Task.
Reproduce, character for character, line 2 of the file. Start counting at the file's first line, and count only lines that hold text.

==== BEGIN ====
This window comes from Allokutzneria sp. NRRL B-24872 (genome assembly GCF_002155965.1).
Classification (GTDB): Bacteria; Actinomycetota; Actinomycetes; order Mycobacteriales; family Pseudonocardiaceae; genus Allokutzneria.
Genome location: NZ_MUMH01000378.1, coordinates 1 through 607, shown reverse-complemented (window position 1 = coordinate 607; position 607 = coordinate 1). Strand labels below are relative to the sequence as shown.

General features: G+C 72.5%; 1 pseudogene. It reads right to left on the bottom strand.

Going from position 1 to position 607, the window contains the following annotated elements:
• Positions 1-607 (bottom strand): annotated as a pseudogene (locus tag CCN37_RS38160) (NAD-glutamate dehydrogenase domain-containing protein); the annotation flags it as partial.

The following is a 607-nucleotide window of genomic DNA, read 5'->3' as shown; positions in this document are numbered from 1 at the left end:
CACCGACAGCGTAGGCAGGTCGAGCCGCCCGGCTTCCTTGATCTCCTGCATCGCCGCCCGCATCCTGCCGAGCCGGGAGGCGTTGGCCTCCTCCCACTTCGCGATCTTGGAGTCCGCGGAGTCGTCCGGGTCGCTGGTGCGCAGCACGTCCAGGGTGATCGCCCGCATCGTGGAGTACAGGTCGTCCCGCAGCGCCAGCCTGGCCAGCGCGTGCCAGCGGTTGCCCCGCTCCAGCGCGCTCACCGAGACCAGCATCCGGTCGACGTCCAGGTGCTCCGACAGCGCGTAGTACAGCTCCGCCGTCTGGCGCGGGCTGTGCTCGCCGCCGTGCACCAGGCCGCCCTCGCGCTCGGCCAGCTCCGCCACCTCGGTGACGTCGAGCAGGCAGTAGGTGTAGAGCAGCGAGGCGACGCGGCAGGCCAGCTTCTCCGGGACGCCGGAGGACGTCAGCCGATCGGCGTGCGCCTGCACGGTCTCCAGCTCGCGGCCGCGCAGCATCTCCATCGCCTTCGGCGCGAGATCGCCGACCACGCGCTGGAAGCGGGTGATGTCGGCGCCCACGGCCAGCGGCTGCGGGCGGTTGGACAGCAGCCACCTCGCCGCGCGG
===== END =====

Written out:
Classification (GTDB): Bacteria; Actinomycetota; Actinomycetes; order Mycobacteriales; family Pseudonocardiaceae; genus Allokutzneria.